Article – From the horse’s mouth
Altair Wireless Streaming Bridge (Product Page)
SU-R1 Network Audio Control Player (Product Page)
I have reserved my tickets for the Australian Audio And AV Show 2016 to he held at the Intercontinental Melbourne The Rialto on 21-23 October this year. As I have noted in my coverage of previous shows that I have attended. there has been equal space given to the classic vinyl record, CDs and file-based digital audio at these shows. This includes some manufacturers playing music from the different media through the same hi-fi setups.
One of the main trends that is surfacing in the high-end audio department is the network audio player that is actually a control amplifier (pre-amplifier) and designed to be connected directly to a power amplifier or active speakers. This capitalises on the fact that serious hi-fi buffs have shown a liking towards the idea of hi-fi setups that implement the separate control amplifier connected to either a separate stereo power amplifier or a mono power amplifier (monobloc) serving each channel.
Between the 1970s and the 1990s, a typical hi-fi stereo power amplifier was built on a large chassis and had a pair of large “power meters” which indicated how much power these beasts were putting up. In some cases, these power amplifiers were considered one of hi-fi’s status symbols and Technics carried this forward in their design of the companion SE-R1 power amplifier illustrated on this site.
Similarly, there has been some interest in some of the sound-reproduction community concerning the design, manufacture and use of active speakers beyond the “computer-audio, designer-lifestyle-audio and PA-system” use cases thanks to right-sized frequency-specific amplification like biamplification and similar design techniques implemented in these speakers. This was something I had noticed at the Australian Audio and AV Show in 2013 when one of the manufacturers presented a set of active speakers as traditional hi-fi speakers. As well, some users may even use an active subwoofer along with speakers served by a power amplifier or a set of active speakers in order to put some extra bass in to the sound.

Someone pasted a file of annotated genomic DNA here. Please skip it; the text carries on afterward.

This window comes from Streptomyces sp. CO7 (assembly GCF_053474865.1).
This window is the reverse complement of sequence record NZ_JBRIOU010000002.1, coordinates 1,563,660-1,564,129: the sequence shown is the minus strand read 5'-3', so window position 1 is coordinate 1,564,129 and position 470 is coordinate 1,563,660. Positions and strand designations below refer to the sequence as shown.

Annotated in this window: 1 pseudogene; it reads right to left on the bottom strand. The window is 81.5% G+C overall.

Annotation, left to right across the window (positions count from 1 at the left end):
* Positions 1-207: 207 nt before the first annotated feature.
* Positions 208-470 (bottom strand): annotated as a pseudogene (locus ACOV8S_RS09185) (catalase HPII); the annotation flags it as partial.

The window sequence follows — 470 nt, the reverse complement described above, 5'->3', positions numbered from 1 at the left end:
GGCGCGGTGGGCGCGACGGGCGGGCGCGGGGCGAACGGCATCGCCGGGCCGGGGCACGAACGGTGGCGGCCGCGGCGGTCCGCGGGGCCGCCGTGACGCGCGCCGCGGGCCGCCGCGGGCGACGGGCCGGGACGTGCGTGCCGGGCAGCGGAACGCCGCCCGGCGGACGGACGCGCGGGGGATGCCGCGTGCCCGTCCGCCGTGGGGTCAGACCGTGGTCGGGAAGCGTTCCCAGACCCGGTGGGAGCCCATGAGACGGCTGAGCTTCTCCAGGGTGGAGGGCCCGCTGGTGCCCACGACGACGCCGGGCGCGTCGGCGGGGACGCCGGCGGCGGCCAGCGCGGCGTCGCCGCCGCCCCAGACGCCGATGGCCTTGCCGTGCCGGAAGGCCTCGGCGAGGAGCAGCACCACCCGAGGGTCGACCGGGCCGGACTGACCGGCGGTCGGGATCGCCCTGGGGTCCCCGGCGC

I have called out two network media players – the Technics SU-R1 network media player / control amplifier which is intended to work with the SE-R1 power amplifier but can work with other power amplifiers / active speakers; and the Auralic Altair Wireless Streaming Bridge. Both of these units tick the boxes, not just for network connectivity and online source playback but for the kind of connectivity that can exist between them and a power amplifier or active speakers. These are designed to connect to any of these devices due to use of standard connectors and are proving that this class of device isn’t just for “lifestyle-class” equipment anymore.
Firstly, they work using UPnP AV / DLNA technology for discovering content on media servers or NAS units. Similarly they also provide access to some online audio services like Internet radio, Spotify and others depending on the unit and the firmware in place at the time. Apple iOS users can use the AirPlay function to stream sound in to the sound system connected to these network media players. They also work as USB digital-analogue converters with them serving effectively as sound modules for your regular computer or Android mobile device.
As for connectivity to a power amplifier, they implement the traditional RCA outputs which work with most, if not all, power amplifiers on the market that are pitched for domestic use. These connectors also allow for someone to use active speakers like the Bang & Olufsen Beolab range or the Bose Powered Acoustimass range of active speakers, both of which are known for high-quality sound.
But they also implement the balanced line-level connectivity with the three-pin XLR plugs associated with professional audio and PA systems. This connection type is also being valued in the high-end hi-fi space for connecting control amplifiers and power amplifiers due to reduced interference but you could even get away with connecting these network media players to active PA speakers of the JBL EON kind.
It could raise the audio-reproduction question about the comparative sound quality of a high-end domestic-use power amplifier or active speaker; and a PA/sound-reinforcement power amplifier or active speaker as similar sound-quality expectations are being required for both classes of equipment.
What is showing up is that these network-media-player devices are being highlighted as a hi-fi option for those of us who want to build a sound system for file-based or Internet-hosted audio content and base that around high-quality active speakers or separate power amplifiers.